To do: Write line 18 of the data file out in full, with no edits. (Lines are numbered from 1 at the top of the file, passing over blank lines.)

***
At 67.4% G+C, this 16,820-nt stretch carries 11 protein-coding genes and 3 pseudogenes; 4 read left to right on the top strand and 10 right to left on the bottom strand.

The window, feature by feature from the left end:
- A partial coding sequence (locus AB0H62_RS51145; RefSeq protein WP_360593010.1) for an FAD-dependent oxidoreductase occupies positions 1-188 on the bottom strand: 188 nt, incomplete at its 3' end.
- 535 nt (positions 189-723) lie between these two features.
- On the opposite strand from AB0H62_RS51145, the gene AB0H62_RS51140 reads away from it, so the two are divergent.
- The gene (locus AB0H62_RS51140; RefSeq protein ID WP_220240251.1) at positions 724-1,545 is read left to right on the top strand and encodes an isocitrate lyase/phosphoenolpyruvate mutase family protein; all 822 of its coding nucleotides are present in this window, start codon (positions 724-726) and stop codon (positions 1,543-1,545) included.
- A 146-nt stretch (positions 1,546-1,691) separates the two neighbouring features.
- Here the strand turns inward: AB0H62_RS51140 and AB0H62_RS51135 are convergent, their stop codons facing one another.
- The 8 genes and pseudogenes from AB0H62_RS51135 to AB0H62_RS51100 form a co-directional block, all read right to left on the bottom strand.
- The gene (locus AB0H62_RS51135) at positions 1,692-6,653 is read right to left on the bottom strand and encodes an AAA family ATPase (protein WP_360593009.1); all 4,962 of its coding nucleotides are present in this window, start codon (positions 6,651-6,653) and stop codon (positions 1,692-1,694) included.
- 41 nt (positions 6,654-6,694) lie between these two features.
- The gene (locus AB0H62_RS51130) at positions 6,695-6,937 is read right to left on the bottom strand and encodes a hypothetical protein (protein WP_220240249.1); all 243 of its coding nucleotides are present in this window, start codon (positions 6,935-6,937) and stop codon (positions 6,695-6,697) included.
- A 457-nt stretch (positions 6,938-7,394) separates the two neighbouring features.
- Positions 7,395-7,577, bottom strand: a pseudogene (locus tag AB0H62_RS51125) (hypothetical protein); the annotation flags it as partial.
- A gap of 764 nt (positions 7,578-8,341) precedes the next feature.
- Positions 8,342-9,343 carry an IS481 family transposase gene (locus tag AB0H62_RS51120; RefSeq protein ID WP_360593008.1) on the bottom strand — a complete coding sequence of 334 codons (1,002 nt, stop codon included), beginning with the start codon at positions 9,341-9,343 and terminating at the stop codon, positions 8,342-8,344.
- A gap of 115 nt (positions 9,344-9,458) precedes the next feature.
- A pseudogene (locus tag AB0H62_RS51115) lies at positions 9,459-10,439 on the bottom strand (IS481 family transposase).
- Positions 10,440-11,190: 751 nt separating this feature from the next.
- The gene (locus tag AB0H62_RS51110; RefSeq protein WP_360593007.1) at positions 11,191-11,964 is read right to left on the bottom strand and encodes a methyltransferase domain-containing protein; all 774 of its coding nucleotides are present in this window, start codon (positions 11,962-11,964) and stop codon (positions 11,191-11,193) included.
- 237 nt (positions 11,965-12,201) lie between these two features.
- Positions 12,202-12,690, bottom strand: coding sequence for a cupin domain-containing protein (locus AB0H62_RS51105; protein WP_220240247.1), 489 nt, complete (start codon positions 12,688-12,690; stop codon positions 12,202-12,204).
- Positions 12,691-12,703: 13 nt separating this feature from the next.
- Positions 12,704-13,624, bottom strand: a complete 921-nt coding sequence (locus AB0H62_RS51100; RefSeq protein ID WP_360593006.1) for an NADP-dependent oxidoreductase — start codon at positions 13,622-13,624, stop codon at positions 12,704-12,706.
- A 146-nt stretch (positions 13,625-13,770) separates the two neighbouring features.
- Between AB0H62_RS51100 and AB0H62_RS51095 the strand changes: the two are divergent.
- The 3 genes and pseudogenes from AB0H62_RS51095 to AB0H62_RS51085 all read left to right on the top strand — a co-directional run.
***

- A pseudogene (locus tag AB0H62_RS51115) lies at positions 9,459-10,439 on the bottom strand (IS481 family transposase).